No one is to appear before me empty-handed. (Exodus 34:20)
Relate: From what I have read, the Japanese concept of gift giving, “chugen” (chu-gane), is a very important aspect of their culture. Phil Van Auken of Baylor University describes it as “giving until it hurts”. The gift giver has two primary motivations for giving so excessively to the recipient during their seasons of giving (mid-summer and the week surrounding Christmas). The first of these is to repay favors. Honor and obligation is huge in Japanese culture and when someone has done good for you, it is expected that you would recognize, appreciate, and reciprocate that through giving. The other motivation is to recognize continued patronage. The lesser person would give gifts to the greater, the employee to the boss, etc as a means of storing up favor to someone who is in a position of authority.
This is so different and so foreign from the Western, American, individualistic (unbiblical) culture in which I have been raised that I write what is above with hesitancy. If someone from Japanese or a similar eastern culture is reading this and would like to chime in with further explanation or correction, I would love to hear it and learn more. What I do know is that what I have read of this aspect of Japanese culture lines up far more closely to the Biblical culture that brings us Exodus than what I am inundated with.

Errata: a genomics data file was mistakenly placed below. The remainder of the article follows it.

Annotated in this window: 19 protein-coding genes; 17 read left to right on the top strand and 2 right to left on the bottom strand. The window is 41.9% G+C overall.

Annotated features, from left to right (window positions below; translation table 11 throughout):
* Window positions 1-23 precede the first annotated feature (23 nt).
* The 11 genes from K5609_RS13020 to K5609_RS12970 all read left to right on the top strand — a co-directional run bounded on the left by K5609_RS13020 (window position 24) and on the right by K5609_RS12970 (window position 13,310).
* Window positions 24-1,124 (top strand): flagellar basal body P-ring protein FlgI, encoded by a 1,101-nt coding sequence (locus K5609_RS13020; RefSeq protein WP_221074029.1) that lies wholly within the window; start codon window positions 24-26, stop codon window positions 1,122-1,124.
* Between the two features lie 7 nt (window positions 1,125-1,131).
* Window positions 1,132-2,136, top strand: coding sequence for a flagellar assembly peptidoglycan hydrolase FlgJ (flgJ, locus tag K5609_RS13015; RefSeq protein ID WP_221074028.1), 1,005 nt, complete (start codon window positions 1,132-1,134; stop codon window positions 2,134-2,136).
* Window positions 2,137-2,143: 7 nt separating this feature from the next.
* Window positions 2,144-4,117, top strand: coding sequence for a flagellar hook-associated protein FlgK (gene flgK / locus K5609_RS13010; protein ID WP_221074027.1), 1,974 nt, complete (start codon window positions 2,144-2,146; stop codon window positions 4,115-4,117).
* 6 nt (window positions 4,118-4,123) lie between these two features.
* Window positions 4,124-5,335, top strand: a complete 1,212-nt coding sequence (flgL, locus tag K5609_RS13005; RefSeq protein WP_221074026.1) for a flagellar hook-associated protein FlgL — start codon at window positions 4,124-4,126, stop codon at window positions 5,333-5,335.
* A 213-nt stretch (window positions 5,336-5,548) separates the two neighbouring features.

React: It is a good thing too. I am sure that for many the knee jerk reaction to hearing “No one may appear before me without an offering” is to say, “See? God is a greedy narcissist!” Our ignorance to history and culture, our arrogance in believing our way of thinking and doing things, is the only or the best way. Perhaps it is time I… we… begin trying to look at things through the cultural lense of others.
With that in mind, two questions: 1) Has God blessed me in the past? 2) Is God Lord of my life? Both of these, without question or hesitation should be answered yes. He has given me so much more than I could ever have deserved. He is my Lord, my King, my God. He is so far greater than I could ever aspire to be. So how dare I come before him in arrogance or the flippancy, empty handed? Of course I need to bring with me a gift, an offering, and the only gift I have to offer is myself.